Our current right in California to have a loaded firearm on private property which is fenced in or closed to the public (physically requires going through a gate or barrier) is similarly defined by such a case.
A guy was standing in a fenced yard and had a loaded gun on him. He ran inside where he was found to have cocaine.
The weapon charges were found invalid because he was in a fenced in area of the yard, and the subsequent finding of the cocaine in the home dismissed because the search was not legal since the individual had not been breaking any law by having a loaded concealed firearm.
Needless to say the facts point to it being a cocaine dealing scumbag.

This was People v. Strider.


On December 5, 2006, at approximately 6:20 p.m., Deputy Jason Bates and his partner, Deputy William Zollo, were on routine patrol in Compton in their police cruiser. Bates observed Strider and another man standing in the fenced front yard of a single family house located at 1356 Schinner Street, near the porch. A wrought iron fence ran along the entire front and east side of the property, connecting with a solid wood fence. There was a gate in the middle of the wrought iron fence. To get to the house via the front door, one had to enter through the gate. A third man had just entered the yard, and was standing next to the gate, which was open. Bates did not know Strider or the other two men. He was aware that the house was a “known Southside Crip gang hang out” and that the owner of the residence produced rap music “in the back.” There had been shootings in the area. Strider looked directly at the officers, turned to his right, and quickly walked to the front door of the residence. Bates observed Strider‟s face and the front half of his body.

When Strider turned, Bates observed the butt of a chrome and black handgun protruding from his left rear pants pocket. Bates immediately exited the patrol car and ran after Strider. Strider entered the house and slammed the front security door, which Bates could see through. Bates followed, immediately opened the door, and observed Strider quickly walking towards the kitchen. Bates told Strider to stop. Strider dropped a baggie containing a substance resembling rock cocaine on the kitchen floor, and then complied with Bates‟s demand. Bates retrieved a loaded, chrome and black, Smith and Wesson .40-caliber, semiautomatic handgun from Strider‟s pocket. The deputies handcuffed Strider, and Bates recovered the cocaine. Another man was already in the house. In response to Bates‟s query, the other man stated that he lived at the house, but Strider did not.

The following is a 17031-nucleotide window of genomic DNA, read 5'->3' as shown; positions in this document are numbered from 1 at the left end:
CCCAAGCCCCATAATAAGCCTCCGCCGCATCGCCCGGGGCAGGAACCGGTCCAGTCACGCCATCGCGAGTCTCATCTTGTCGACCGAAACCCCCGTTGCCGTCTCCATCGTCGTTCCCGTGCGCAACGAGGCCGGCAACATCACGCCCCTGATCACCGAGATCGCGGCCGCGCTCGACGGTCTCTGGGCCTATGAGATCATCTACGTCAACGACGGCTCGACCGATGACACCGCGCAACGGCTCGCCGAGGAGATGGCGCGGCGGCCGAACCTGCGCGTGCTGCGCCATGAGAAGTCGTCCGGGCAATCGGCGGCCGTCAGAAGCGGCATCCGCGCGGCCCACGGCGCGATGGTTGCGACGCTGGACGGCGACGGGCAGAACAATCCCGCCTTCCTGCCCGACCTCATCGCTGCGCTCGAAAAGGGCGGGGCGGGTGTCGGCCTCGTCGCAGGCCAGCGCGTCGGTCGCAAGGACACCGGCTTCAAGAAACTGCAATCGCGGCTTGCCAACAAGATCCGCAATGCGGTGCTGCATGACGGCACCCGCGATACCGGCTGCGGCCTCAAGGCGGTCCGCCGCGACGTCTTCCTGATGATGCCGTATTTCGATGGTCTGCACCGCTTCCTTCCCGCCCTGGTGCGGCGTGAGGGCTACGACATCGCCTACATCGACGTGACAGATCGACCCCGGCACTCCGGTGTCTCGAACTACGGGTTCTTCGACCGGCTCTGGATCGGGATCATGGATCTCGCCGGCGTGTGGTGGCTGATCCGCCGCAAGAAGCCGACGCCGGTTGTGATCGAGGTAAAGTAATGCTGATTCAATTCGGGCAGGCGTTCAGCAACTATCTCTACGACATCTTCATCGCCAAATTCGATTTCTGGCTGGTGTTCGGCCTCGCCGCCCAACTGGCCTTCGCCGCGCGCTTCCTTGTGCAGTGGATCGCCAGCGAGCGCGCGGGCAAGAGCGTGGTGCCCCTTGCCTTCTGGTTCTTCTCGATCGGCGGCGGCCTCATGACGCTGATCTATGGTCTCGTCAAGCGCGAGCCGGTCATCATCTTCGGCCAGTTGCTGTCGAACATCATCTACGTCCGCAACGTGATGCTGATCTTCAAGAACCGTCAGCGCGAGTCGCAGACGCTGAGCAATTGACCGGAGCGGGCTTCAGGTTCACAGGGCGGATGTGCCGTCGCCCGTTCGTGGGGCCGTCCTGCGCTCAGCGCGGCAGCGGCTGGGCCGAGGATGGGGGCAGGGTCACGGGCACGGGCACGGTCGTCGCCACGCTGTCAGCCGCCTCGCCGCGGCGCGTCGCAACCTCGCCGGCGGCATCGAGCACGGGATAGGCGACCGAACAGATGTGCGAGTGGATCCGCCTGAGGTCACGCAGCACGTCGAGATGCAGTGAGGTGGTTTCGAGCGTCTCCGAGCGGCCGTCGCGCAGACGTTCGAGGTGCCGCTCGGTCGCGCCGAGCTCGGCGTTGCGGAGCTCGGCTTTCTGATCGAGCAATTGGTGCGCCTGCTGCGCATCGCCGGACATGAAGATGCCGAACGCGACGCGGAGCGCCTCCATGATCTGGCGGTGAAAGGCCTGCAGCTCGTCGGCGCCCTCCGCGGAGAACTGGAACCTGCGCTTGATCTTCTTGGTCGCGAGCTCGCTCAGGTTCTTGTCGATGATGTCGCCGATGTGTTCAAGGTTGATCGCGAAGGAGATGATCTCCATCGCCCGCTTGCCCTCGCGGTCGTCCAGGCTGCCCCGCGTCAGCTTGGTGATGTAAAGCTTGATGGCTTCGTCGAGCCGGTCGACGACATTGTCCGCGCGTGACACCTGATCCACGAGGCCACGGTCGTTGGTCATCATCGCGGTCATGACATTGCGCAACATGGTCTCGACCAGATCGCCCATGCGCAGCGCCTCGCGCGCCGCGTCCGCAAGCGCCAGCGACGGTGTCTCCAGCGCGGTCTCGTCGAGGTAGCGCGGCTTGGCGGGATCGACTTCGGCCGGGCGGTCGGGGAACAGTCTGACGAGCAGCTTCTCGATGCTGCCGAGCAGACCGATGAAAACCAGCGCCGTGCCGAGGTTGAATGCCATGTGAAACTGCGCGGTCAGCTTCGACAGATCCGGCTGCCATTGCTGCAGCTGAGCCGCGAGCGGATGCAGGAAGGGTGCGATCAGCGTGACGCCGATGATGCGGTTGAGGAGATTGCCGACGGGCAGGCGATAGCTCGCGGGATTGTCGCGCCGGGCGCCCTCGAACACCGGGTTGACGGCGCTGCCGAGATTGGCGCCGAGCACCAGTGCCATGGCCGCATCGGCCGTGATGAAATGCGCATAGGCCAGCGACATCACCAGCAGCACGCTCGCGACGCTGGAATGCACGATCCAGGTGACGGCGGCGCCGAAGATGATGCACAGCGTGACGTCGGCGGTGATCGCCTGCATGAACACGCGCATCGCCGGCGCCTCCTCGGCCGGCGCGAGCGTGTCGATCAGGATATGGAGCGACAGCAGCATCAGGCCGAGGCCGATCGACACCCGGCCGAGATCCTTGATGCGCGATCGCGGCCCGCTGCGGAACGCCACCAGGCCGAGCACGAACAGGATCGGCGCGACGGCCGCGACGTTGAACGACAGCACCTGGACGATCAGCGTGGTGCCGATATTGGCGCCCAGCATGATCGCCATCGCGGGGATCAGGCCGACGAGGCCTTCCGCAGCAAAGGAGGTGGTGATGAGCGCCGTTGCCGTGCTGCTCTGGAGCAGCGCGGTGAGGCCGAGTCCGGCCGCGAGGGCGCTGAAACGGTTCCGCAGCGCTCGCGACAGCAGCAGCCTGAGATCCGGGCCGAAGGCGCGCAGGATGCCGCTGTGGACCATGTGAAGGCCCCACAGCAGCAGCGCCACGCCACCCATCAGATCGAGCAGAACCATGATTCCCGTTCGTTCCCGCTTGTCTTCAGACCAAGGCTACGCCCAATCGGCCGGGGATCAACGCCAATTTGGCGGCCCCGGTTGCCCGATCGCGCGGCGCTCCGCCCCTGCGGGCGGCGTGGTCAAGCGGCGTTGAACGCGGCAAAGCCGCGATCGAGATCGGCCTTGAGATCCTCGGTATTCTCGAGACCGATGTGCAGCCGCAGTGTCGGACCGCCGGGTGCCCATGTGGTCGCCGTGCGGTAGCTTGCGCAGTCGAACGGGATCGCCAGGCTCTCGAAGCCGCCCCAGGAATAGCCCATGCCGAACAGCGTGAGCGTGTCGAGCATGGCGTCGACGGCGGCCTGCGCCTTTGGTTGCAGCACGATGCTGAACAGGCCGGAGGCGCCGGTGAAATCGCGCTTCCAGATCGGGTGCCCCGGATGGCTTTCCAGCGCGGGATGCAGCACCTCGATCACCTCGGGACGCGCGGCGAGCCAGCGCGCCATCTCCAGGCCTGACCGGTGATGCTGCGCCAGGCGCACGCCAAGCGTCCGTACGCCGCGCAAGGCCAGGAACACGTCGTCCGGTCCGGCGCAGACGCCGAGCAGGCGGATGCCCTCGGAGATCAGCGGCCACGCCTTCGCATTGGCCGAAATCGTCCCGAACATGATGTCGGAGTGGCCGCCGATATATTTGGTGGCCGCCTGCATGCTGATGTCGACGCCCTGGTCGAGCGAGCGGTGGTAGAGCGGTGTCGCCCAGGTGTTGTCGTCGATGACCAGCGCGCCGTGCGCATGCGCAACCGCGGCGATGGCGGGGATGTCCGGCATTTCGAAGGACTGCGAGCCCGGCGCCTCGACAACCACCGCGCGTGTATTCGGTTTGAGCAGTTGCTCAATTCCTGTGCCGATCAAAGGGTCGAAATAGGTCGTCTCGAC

So a likely gang member in Compton (infamous bad area) at a location known as a hang out for gang members and producing rap music, in possession of a loaded concealed handgun and crack cocaine is where we get our rights clarified!

Since he was in a gated yard (determined to not be "open to the public" everything was thrown out. It is now clearly legal for all California citizens to carry loaded (concealed or unconcealed) guns around in any area gated off from the public, where the public has to open a door or gate to enter.
(An ungated private yard is considered "open to the public" under case law and it would be serious charges under PC12031 and PC12025.)

Thank you cocaine enjoying/dealing Compton Crip gang member! :neener:
Had the court decided against him the right of every person in California to have loaded firearms on private property would have been lost. It would have become a crime to have a loaded or a concealed firearm even on gated property in a rural location in the middle of nowhere.
Fortunately the application of the law was not altered because it was a cocaine possessing gang member, and we all retained our rights in the state.
This is why judges must see beyond who the individual is in the case, and instead see what is and is not proper application of the law.
If we would have had simpleton judges who simply saw the criminal (who will probably be responsible for many crimes in the future) and wanted to be "tough on crime" and remove the scumbag from the streets and made a decision based on the defendant rather than the law, we would have all lost our rights due to the case law precedent.

Zoogster
August 8, 2010, 03:53 PM
Back to the OP post though. I think it would be a good thing if they rethought the prohibitions on felons and by conclusion misdemeanors as well.

The term felony once implied primarily violent crime and now has grown to encompass all sorts of things, even various technicalities someone has to research to even know they are illegal.
Including things judges don't even give people much of a sentence for because they are minor.
Anything they feel like giving people probation for and a short time in jail probably shouldn't have been deemed a felony to begin with.
For example one statistic shows only about 41% of those convicted of a felony actually go to prison for it, clearly showing the crime in question was obviously not of a more serious nature.

I don't think many of the career scumbags would get through the years of probation/parole before committing another crime or a violent crime.
So would remain prohibited anyways.

Most of the felons in the United States are felons for drug offenses according to the statistics. Felony drug arrests total nearly as high as all other arrests combined.
A study on statistics awhile back showed nearly a third of the felony drug offenders had never been convicted of another felony previously.


So while career repeat offenders make up most of the case load in the courts, a significant number of felons overall are first time drug offenders. There would also be felons for various technicalities.
People familiar with gun laws know many of the technicalities that takes a lot of time to become familiar with, and there is similar technicalities in other areas of the law unrelated to firearms.



I certainly think the government having the means to legally deprive people of a right originally intended to discourage tyranny by government is a great contradiction that is inconsistent with the original Constitutional purpose.